Workers Launched: 2                                                                                                                                  
        ->  Sort  (cost=9445.66..9465.82 rows=8067 width=77) (actual time=1489.566..1489.567 rows=7 loops=3)                                                 
              Sort Key: (((length(replace((('1100000001110000001110000000000000000000000000000000000000000000000000000000000000000000000000000000000000000000
              Sort Method: top-N heapsort  Memory: 27kB                                                                                                      
              Worker 0:  Sort Method: top-N heapsort  Memory: 27kB                                                                                           
              Worker 1:  Sort Method: top-N heapsort  Memory: 27kB                                                                                           
              ->  Parallel Bitmap Heap Scan on externalfp  (cost=826.09..9271.33 rows=8067 width=77) (actual time=22.032..1489.502 rows=30 loops=3)          
                    Recheck Cond: ((cardinality >= 103) AND (cardinality <= 128))                                                                            
                    Filter: (((length(replace((('110000000111000000111000000000000000000000000000000000000000000000000000000000000000000000000000000000000000
                    Rows Removed by Filter: 19303                                                                                                            
                    Heap Blocks: exact=1928                                                                                                                  
                    ->  Bitmap Index Scan on externalfp_cardinality_idx  (cost=0.00..821.25 rows=58083 width=0) (actual time=5.238..5.238 rows=58000 loops=1)
                          Index Cond: ((cardinality >= 103) AND (cardinality <= 128))                                                                        
Planning Time: 0.166 ms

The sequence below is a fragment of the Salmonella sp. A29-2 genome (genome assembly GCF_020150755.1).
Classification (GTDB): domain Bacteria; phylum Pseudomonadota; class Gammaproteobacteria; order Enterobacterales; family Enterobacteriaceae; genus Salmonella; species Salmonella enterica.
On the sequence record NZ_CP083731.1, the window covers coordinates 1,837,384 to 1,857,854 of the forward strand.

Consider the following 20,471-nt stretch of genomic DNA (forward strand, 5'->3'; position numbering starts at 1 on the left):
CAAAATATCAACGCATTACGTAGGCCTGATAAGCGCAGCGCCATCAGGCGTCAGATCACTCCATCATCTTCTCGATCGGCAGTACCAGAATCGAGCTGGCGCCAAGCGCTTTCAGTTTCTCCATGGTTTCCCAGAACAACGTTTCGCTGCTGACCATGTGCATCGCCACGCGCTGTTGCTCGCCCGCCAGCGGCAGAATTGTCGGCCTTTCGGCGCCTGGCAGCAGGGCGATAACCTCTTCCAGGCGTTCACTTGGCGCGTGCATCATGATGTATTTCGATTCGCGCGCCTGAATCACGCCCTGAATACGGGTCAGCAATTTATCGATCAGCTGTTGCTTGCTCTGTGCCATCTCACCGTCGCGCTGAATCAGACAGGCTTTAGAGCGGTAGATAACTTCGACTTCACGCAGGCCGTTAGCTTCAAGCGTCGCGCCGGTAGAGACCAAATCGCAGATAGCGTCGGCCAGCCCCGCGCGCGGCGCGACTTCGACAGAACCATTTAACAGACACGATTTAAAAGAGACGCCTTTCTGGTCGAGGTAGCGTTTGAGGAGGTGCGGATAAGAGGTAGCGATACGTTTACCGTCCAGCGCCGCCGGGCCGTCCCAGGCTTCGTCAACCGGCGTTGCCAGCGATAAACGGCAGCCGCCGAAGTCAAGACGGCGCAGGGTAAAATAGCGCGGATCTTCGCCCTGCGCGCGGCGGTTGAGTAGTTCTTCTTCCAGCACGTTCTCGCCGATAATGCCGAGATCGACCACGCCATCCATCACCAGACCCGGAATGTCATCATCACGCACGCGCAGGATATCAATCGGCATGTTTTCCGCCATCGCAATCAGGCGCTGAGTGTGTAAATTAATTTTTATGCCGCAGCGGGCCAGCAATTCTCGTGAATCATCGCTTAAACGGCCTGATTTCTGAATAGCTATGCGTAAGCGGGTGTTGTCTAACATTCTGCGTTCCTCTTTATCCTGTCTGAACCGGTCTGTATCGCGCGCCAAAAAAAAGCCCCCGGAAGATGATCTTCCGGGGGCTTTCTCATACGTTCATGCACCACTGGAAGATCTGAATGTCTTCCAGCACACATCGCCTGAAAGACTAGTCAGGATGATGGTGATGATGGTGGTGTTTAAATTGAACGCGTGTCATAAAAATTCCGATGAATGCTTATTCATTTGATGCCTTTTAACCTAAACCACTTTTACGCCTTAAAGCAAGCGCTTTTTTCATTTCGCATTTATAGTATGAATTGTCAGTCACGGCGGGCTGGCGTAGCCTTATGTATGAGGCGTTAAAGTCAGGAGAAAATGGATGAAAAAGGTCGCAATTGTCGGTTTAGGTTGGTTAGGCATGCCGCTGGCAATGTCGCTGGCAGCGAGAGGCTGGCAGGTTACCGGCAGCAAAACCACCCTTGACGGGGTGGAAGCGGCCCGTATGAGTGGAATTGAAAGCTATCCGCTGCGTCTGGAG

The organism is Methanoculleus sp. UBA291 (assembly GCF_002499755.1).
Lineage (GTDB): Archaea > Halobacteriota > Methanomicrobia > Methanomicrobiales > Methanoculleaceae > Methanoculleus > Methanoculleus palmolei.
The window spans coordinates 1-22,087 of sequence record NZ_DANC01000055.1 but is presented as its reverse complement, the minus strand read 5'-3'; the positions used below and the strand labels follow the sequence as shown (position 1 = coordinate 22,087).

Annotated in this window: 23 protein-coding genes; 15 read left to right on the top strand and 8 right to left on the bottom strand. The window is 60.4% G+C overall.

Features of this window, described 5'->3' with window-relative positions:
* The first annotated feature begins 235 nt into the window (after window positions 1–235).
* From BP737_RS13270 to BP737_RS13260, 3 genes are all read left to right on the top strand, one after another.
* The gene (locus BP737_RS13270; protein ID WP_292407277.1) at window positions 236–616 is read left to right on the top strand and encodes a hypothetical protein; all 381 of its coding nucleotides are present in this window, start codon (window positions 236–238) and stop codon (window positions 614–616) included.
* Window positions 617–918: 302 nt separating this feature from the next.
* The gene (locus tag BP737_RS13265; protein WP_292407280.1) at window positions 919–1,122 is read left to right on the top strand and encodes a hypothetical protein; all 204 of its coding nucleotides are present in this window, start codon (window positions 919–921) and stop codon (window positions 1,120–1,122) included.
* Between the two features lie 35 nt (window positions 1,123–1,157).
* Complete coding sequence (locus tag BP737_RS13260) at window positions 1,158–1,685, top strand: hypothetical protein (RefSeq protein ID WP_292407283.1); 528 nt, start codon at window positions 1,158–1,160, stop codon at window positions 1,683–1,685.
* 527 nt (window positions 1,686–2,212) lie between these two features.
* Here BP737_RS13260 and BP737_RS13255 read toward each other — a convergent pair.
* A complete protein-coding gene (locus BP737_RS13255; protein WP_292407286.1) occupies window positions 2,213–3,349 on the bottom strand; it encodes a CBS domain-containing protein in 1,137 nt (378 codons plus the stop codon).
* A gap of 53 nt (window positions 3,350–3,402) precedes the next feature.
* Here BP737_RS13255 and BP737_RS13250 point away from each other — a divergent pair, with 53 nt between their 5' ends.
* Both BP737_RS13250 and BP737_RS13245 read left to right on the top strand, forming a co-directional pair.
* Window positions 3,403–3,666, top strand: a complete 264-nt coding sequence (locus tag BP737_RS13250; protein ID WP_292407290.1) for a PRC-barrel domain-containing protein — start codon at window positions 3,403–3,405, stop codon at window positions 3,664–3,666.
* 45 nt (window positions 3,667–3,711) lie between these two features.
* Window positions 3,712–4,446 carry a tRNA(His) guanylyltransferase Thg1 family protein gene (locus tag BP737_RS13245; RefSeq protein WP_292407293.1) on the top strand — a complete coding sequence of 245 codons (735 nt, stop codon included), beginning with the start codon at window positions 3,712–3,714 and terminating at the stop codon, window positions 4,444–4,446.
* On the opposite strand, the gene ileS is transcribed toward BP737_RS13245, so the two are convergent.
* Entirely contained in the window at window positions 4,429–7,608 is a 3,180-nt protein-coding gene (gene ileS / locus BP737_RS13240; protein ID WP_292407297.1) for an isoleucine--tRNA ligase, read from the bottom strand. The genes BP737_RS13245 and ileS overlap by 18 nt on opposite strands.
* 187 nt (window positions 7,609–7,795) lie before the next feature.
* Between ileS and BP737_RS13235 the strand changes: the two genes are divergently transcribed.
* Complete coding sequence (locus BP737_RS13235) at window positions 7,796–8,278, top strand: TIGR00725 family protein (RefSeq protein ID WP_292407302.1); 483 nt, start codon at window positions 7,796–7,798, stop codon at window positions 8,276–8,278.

Execution Time: 1495.587 ms                                                                                                                                                             

Including retrieval, this plan gives us now an overall response time of about 3 seconds, or 4.6 times faster.

Second race. Introducing the Hare


Time to pull out the big guns. The tanimoto calculation in SQL is apparently slow, primarily because PostgreSQL is lacking a native bit count function for BIT VARYING, so this must be emulated using binary string replace() and length().

However, we can build one in C. Since counting bits is a simple operation for a microprocessor (Actually, it is an art in itself. See Andrew Dalke's popcount benchmark for many different ways to count bits.), a C function should perform much better.

After you installed tanimoto.c, changed the tanimoto function calls in the SQL in FindBySimilarity to tanimoto_c, and disabled the Swamidass/Baldi indexing, we see the raw power of a native function.

The plan now becomes:

Limit  (cost=10363.85..10365.02 rows=10 width=77) (actual time=45.829..48.101 rows=10 loops=1)                                         
  ->  Gather Merge  (cost=10363.85..18436.58 rows=69190 width=77) (actual time=45.827..48.097 rows=10 loops=1)                         
        Workers Planned: 2                                                                                                             
        Workers Launched: 2                                                                                                            
        ->  Sort  (cost=9363.83..9450.32 rows=34595 width=77) (actual time=43.667..43.668 rows=8 loops=3)                              
              Sort Key: (tanimoto_c('11000000011100000011100000000000000000000000000000000000000000000000000000000000000000000000000000
              Sort Method: top-N heapsort  Memory: 27kB